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Togo: helping homeless people cope with Covid-19

Health Prevention

Around 15,000 people are homeless Togo’s capital, Lomé. Humanity & Inclusion has been running a project to help them cope with the coronavirus pandemic.

Awareness flash mob in a market place.

Awareness flash mob in a market place. | © HI

The Covid-19 crisis has exacerbated the plight of vulnerable people, especially those who are homeless. Lockdowns and social distancing measures have deprived them of support; they are now experiencing more isolation, insecurity and malnourishment than ever.

Promoting shielding measures

Humanity & Inclusion (HI) teams have been conducting outreach work to limit the spread of the virus in Lomé and the city of Sanvee Condji. Between April 2021 and February 2022, the following actions were implemented:

  • HI installed public showers and more than 80,000 showers were taken, with an average of 210 people per day benefiting from the service.
  • With the help of awareness-raising sessions, almost 16,000 homeless people were taught how to protect themselves and others from covid.
  • A thousand information posters on  Covid-19 prevention and vaccination were produced and distributed
  • More than 25,000 facemasks and 15,000 containers of hydro-alcoholic gel were distributed.
  • More than 8,000 hygiene kits were distributed, containing hydro-alcoholic gel, face masks, toothpaste, a tooth brush, soap and a sponge, as well as sanitary pads.
  • Around 100 peer educators were trained to share good practices and raise the awareness of others.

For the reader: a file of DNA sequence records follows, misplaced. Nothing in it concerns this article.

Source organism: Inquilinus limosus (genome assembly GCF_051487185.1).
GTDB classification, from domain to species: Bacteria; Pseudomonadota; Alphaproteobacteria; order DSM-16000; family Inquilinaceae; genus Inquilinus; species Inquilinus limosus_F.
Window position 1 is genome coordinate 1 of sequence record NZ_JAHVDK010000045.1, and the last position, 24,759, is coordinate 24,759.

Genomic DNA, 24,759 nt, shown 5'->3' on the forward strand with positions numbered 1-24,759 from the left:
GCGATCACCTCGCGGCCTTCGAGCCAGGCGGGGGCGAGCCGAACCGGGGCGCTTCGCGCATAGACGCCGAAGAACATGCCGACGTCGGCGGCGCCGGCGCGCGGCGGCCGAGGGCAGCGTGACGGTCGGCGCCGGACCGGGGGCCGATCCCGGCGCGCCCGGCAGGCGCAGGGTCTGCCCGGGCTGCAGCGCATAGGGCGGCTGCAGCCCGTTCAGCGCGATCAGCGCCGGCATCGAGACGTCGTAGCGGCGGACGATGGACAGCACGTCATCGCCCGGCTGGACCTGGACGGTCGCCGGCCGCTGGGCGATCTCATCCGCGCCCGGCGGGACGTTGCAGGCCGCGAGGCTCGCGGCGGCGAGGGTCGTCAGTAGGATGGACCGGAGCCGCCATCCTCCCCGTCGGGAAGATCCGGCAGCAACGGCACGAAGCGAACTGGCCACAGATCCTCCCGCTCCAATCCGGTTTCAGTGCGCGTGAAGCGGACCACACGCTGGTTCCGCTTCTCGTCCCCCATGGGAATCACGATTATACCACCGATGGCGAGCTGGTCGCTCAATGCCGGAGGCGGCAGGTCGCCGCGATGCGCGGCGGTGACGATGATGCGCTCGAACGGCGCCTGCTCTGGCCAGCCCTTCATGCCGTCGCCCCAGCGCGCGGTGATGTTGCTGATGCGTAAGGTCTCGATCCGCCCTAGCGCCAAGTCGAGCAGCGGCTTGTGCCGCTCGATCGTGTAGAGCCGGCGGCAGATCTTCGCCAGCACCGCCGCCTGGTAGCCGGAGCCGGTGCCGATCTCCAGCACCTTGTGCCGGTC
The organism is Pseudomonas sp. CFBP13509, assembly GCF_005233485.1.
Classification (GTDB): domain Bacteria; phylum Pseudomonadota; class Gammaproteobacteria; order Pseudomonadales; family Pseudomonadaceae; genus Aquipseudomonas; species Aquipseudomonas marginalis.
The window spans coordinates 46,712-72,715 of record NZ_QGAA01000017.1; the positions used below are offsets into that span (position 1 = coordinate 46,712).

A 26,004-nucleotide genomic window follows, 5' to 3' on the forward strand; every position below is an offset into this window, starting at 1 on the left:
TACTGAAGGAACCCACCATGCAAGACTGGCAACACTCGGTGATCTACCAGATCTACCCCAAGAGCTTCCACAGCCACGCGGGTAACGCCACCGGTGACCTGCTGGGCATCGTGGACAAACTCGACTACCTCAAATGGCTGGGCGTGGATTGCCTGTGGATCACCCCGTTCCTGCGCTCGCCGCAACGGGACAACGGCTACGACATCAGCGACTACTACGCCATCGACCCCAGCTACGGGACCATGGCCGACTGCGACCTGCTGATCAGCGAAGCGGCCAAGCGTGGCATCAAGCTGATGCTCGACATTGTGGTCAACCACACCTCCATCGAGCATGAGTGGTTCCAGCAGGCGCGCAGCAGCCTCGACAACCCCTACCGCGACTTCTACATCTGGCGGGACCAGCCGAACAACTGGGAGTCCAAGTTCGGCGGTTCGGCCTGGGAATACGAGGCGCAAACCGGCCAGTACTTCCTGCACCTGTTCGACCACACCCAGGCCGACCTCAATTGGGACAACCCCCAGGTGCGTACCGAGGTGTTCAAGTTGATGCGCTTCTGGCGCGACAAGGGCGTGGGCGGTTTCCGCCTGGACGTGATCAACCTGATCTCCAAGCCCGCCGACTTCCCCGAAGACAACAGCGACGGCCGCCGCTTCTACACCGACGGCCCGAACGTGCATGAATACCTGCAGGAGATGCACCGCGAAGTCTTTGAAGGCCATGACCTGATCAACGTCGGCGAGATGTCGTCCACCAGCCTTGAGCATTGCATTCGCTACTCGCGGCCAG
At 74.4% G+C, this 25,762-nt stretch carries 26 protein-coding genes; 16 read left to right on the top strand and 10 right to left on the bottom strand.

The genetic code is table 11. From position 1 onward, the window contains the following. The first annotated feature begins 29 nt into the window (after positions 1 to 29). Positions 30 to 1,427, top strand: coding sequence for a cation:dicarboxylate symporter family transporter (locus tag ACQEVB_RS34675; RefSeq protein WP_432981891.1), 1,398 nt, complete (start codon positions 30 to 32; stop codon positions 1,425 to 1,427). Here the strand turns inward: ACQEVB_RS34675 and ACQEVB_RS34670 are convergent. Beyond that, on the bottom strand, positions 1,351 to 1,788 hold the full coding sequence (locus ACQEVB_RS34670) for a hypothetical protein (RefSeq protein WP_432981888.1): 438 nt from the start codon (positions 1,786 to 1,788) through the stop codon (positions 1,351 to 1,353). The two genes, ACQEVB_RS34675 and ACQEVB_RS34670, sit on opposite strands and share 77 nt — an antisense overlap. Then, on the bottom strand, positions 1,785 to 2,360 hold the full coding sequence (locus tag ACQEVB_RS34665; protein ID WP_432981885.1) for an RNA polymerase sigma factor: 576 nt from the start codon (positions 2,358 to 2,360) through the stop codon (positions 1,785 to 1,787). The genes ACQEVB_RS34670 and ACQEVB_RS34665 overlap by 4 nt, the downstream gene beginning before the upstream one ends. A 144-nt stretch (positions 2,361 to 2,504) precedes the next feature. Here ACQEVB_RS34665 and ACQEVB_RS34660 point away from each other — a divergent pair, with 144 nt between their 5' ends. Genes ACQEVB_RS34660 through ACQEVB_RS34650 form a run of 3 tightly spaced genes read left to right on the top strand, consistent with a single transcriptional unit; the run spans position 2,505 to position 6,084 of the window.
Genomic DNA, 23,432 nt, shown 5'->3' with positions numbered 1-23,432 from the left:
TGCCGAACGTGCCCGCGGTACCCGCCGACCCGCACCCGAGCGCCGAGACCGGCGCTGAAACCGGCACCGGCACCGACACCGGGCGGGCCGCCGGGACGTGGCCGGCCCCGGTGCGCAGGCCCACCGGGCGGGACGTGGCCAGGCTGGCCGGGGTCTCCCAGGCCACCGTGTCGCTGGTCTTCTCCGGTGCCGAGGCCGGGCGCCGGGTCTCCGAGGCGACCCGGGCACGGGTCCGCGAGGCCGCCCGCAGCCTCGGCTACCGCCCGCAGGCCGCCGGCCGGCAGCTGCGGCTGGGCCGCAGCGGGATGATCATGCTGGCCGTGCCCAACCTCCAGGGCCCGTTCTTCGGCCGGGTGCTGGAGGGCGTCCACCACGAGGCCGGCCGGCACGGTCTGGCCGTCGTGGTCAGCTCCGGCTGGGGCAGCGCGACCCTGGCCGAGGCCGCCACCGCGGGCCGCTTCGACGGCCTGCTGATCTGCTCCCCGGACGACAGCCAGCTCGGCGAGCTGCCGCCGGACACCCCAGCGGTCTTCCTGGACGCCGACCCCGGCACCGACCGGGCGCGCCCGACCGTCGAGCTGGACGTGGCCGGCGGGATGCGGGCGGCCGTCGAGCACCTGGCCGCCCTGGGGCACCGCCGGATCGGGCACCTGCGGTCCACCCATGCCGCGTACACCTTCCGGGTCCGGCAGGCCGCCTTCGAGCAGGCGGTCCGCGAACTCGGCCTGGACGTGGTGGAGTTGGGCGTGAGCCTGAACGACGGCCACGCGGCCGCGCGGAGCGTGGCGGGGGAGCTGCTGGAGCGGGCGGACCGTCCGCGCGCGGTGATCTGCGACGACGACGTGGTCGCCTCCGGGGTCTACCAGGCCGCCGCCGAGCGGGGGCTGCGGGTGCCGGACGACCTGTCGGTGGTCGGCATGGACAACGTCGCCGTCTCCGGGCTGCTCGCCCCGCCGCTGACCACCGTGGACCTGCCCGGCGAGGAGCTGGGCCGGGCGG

• Almost 1,000 people were vaccinated.

Providing medical and psychological support

Two health surveillance teams, each with a nurse, a psychologist and a midwife, conducted night rounds in Lomé. They provided medical and psychosocial care to over 15,000 people. Whenever possible, medical conditions, such as headaches, sores, rashes, malaria and sexually transmitted diseases, were treated directly on site. Thanks to these activities, more than 8,500 people accessed healthcare between April 2021 and February 2022.

As part of the outreach work organised by HI, more than 4,500 people were given psychosocial support, as there is a real need among homeless people to talk about their past bad experiences and their day-to-day life on the street.

"We provide homeless people with psychological support because they are a sector of the population that feels vulnerable and neglected. When we offer them specialised services that are otherwise inaccessible to them, they feel seen. It is part of HI's mission to give hope to people who feel forgotten", explains Issa Afo, HI psychologist.

Date published: 30/03/22


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